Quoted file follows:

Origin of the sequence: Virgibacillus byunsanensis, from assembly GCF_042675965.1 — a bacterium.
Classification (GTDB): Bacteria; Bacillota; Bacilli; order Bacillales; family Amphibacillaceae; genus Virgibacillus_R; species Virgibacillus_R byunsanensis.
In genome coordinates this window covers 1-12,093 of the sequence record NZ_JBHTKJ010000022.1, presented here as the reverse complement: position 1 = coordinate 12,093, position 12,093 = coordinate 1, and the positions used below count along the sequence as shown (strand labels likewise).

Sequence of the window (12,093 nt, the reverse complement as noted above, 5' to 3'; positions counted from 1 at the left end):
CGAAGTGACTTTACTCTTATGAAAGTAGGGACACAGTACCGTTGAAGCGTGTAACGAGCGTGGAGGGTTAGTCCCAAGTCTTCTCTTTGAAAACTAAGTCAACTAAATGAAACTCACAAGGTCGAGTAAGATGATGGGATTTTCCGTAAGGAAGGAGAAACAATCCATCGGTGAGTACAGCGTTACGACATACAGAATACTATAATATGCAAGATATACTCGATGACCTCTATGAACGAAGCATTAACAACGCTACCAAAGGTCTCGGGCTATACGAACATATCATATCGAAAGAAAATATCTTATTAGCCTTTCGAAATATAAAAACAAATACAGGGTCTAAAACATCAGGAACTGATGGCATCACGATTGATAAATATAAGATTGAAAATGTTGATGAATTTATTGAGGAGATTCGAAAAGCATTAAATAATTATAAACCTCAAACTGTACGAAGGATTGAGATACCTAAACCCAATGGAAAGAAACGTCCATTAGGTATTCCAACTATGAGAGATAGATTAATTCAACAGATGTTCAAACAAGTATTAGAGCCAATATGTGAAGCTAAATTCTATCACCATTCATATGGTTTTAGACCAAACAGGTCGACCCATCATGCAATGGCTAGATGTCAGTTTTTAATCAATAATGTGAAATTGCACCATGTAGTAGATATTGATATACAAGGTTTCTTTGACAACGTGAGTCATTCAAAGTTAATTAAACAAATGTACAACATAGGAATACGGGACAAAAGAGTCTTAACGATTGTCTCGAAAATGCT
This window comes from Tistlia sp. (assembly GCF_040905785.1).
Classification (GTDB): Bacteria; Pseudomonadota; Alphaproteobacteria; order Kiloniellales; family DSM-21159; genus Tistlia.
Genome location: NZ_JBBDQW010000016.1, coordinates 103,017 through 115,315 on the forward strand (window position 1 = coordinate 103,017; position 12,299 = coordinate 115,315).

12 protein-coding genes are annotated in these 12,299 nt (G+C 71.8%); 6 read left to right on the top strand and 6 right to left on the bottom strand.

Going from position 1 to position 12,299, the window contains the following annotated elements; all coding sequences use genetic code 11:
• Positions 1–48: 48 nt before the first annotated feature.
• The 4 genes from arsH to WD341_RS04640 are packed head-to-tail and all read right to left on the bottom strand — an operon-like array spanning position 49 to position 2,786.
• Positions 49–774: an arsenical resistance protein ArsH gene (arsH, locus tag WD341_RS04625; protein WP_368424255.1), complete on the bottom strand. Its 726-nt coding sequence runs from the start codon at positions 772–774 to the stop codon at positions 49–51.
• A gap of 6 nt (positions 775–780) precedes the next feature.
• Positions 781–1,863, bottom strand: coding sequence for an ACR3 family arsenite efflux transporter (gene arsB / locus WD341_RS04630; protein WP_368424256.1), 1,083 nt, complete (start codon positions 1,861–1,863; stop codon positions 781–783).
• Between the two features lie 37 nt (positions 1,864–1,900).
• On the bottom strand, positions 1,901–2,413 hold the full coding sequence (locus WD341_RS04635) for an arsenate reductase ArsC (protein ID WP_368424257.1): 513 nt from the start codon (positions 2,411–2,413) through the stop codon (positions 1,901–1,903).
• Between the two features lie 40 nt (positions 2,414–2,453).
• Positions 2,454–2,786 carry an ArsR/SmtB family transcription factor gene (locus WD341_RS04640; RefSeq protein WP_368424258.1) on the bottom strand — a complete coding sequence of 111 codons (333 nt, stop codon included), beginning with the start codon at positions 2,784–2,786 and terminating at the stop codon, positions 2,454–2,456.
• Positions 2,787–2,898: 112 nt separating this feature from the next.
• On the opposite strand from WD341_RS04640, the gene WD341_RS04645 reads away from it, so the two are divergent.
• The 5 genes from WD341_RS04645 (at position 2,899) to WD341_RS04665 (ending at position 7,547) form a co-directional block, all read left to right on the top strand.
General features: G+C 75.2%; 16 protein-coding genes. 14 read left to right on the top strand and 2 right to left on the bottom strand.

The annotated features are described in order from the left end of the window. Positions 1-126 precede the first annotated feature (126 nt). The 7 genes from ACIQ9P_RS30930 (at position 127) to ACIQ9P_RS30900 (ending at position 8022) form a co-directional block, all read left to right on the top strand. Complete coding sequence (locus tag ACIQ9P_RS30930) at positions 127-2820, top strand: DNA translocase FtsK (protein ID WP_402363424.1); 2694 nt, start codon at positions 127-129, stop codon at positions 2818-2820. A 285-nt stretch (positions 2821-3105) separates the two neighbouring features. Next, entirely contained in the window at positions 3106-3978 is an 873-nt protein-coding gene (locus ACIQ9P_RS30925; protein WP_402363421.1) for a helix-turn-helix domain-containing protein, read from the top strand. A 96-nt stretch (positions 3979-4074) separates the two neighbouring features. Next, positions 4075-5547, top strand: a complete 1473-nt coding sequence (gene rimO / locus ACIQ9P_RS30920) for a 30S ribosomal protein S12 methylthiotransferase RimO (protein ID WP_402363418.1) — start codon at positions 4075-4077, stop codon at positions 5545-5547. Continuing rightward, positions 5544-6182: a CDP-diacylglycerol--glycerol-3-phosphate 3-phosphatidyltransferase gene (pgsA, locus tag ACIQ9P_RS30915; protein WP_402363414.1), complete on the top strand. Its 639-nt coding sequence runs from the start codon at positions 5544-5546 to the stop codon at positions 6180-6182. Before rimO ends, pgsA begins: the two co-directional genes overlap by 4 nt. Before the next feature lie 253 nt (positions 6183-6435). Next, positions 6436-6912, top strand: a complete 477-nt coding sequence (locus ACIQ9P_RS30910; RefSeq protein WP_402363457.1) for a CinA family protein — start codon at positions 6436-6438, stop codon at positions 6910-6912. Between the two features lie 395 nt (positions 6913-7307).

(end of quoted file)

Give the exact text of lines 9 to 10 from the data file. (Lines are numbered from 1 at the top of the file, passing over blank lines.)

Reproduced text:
12 protein-coding genes are annotated in these 12,299 nt (G+C 71.8%); 6 read left to right on the top strand and 6 right to left on the bottom strand.

Going from position 1 to position 12,299, the window contains the following annotated elements; all coding sequences use genetic code 11: